Using the perspective described above, we thus go beyond a restriction of aesthetic, art-studies and cultural-studies research to artefacts and stagings of high culture. Aesthetic practice of the past or the present is not merely concerned with artworks that have found their way into the established cultural archives (cf. Groys 2007). Thus, aesthetic practice is also researched in day-to-day and decidedly non-artistic contexts. Based on, for example, the research on agency in British cultural studies (cf. Winter 2001), we are thus also interested in the varied forums of communication between (classical) cultural archives and day-to-day aesthetic practices.
2) With the International Congress of Aesthetics in Japan in 2001, international discourse on aesthetics took on a global orientation. The subsequent international congresses in Rio de Janeiro (2004), Ankara (2007), Beijing (2010), Krakow (2013) and Seoul (2016) testify to the further globalisation and also the decolonisation of aesthetic discourses. In order to expand the research perspectives in the Research Training Group beyond the European/western scope, aesthetic practices and theoretical approaches to aesthetics from East Asia will be included in the research. This focus promises, on the one hand, a great potential for comparisons and contrasts with regard to the organisation of the arts and their practices and, on the other hand, no other non-European region has made so many noteworthy contributions within the field of aesthetics – developed in the last hundred years – than Japan and China. These contributions will also be incorporated into the theorisation presented here. The latent eurocentrism of classical aesthetics will be deliberately disrupted by inviting guests with special areas of expertise. Global orientation in the theoretical discourse on aesthetics in Europe is still in the early stages. The Research Training Group is trying to pave the way here.
3) On the basis of the praxeology (Reckwitz 2003, 2008, 2016; Schäfer 2016; Klein/Göbel 2017) and the practice turn (Schatzki 2001; Schatzki/Knorr Cetina/von Savigny 2001; Bernstein 2010) in cultural studies, as well as a renaissance of practice concepts in neo-Aristotelian thoughts on the relationship of second nature, life form and practice form (McDowell 2001; Thompson 2011; Stekeler-Weithofer 2010; Kertscher/Müller 2015), the members of the Research Training Group develop methods that allow aesthetic practices to be described on the basis of experience, in a conceptually differentiated manner and in a concise form. In doing so, we are guided by how the execution of aesthetic production, performance and experience is reflected on in individual arts and practices of daily life. We read works and stagings as an expression of a knowledge of the activities corresponding to them, as an expression of a knowledge of their social efficacy and reception. We investigate what knowledge we can have of artistic and day-to-day aesthetic practices, where the limits of this knowledge lie, and how art and day-to-day aesthetic practices in turn deal with the limits of this knowledge. By focusing on practice, a genuine mode of human activity comes into view, which, as Aristotle already showed, has its end in itself, in its performance, which is contingent insofar as it is not anchored in any of the preceding conditions of its potential and which, at the same time, is shared by many and is thereby experienced as pleasing. As an example of such a practice, Aristotle cites music, which, in its autotelic performability, he considers to be a model for all other kinds of practice, but especially for political practice: As Aristotle writes in Politics, only someone who has learned in aesthetic performances not “to be always seeking after the useful” (Aristotle 1995: 287) can become a good citizen, that means someone who, on the basis of an aesthetically practiced sense of freedom, participates capably in political action.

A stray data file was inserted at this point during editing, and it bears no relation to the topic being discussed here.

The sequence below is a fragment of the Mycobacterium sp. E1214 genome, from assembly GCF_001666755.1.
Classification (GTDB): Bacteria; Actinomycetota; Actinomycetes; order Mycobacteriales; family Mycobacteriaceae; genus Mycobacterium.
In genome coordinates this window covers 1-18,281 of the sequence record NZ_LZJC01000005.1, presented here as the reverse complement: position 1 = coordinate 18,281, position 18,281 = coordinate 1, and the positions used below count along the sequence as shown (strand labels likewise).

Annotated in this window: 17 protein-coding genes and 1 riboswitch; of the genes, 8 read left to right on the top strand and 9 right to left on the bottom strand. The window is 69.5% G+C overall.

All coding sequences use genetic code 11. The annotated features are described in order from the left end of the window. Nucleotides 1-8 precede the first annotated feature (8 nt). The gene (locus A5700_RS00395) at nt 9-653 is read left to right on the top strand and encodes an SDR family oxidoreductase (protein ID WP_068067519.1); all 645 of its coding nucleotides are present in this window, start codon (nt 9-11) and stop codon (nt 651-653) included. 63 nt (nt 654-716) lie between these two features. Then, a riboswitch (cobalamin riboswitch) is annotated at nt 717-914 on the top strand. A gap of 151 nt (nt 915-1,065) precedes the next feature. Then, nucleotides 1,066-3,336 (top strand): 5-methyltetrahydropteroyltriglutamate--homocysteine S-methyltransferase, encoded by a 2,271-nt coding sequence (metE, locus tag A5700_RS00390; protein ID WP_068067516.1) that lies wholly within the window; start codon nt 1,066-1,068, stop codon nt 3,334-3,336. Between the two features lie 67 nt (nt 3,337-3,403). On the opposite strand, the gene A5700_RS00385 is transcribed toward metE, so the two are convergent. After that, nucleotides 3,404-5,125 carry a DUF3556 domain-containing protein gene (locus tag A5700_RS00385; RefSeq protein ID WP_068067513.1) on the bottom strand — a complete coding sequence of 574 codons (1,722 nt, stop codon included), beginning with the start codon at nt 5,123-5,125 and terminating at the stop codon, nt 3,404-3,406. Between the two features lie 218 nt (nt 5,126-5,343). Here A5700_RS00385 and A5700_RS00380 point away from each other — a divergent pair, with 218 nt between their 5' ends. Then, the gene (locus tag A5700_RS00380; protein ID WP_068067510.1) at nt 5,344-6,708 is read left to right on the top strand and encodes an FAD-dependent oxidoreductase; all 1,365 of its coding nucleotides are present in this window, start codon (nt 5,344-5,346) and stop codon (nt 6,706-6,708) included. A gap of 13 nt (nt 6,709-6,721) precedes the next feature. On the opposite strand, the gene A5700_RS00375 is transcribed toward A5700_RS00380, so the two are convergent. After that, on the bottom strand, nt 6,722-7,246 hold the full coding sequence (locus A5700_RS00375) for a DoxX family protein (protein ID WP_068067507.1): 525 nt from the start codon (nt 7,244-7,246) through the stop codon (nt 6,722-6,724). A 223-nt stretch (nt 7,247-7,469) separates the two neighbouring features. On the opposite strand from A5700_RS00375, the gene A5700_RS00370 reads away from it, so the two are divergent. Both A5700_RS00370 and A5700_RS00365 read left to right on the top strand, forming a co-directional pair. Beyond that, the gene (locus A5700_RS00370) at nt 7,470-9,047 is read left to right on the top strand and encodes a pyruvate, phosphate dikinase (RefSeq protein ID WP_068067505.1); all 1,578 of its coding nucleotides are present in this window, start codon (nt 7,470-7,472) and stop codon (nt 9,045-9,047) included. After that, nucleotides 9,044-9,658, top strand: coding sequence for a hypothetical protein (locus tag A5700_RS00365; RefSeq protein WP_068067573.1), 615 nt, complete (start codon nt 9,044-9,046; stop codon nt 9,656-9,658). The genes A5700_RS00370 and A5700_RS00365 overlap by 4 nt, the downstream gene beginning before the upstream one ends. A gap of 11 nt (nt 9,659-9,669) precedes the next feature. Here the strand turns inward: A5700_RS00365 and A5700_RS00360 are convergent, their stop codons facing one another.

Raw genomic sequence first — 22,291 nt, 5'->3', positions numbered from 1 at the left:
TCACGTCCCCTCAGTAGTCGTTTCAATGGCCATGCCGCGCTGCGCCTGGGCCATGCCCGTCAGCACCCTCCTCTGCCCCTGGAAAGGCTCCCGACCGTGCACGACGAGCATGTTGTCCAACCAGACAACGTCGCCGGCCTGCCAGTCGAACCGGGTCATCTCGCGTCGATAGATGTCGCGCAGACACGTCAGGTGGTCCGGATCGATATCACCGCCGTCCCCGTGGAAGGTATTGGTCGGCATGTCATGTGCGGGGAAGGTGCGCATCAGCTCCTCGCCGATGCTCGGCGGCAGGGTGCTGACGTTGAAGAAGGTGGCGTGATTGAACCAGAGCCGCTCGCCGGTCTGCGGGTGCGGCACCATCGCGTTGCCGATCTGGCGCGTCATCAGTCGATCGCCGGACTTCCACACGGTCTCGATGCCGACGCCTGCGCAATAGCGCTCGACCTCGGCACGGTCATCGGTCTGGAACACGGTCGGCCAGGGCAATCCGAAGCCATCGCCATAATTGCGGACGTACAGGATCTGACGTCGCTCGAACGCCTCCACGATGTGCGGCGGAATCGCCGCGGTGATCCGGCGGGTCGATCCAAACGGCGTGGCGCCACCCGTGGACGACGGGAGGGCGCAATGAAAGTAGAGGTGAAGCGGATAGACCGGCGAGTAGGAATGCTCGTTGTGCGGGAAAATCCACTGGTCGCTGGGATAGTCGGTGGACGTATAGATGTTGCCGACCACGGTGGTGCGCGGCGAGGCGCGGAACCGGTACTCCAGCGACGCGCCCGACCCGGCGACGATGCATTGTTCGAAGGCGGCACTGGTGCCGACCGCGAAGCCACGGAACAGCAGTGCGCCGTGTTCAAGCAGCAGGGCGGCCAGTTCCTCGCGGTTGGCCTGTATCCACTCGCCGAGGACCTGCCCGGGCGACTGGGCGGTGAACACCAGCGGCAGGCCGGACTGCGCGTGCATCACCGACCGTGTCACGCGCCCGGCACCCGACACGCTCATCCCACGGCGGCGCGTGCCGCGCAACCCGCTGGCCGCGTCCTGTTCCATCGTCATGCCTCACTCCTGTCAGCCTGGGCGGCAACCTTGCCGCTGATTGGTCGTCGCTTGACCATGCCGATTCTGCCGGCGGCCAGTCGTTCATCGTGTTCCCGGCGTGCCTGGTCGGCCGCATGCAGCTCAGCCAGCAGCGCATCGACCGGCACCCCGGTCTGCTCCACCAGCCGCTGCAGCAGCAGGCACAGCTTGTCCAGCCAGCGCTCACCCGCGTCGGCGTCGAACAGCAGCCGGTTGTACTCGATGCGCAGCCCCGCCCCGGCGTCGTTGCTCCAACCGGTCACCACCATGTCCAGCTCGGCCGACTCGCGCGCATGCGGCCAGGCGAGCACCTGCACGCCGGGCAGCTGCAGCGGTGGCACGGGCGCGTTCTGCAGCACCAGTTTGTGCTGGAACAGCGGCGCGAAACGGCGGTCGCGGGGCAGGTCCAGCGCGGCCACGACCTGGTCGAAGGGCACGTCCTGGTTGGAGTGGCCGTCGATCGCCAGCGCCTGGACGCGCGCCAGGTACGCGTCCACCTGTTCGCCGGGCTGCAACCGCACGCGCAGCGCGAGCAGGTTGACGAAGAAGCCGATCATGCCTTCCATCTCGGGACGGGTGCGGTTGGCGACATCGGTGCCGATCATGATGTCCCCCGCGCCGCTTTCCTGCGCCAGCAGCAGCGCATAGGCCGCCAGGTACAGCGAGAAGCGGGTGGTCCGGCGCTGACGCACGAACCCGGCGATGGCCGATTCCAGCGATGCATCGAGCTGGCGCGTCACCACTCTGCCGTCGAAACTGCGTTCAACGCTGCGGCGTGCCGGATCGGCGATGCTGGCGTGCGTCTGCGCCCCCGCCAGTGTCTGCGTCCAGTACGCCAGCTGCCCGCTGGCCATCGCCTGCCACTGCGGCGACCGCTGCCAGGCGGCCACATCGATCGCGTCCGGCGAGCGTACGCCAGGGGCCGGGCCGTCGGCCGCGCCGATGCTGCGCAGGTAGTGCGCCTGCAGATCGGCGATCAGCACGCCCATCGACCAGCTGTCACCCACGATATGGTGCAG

In accordance with these objectives and topics, the Research Training Group establishes a practice-theory approach to the arts and aesthetic everyday practices that goes beyond the European horizon. It assumes that aesthetic practice as a form of activity cannot be adequately understood in terms of an intentionalist theory of action, nor can it be reduced to mere effects of the self-reproduction of art as an autonomous institution, of a social art system (cf. Luhmann 1995) or of a cultural economy. Using the results of non-reductionist practice theories, as well as classical concepts such as Aristotelian praxis and poiesis, the Research Training Groups examines what happens when people are aesthetically active and experience themselves as aesthetically active. The participants in the Research Training Group investigate forms and ways of talking about this activity which often – although by all means not in all cases – manifests in “works of art”.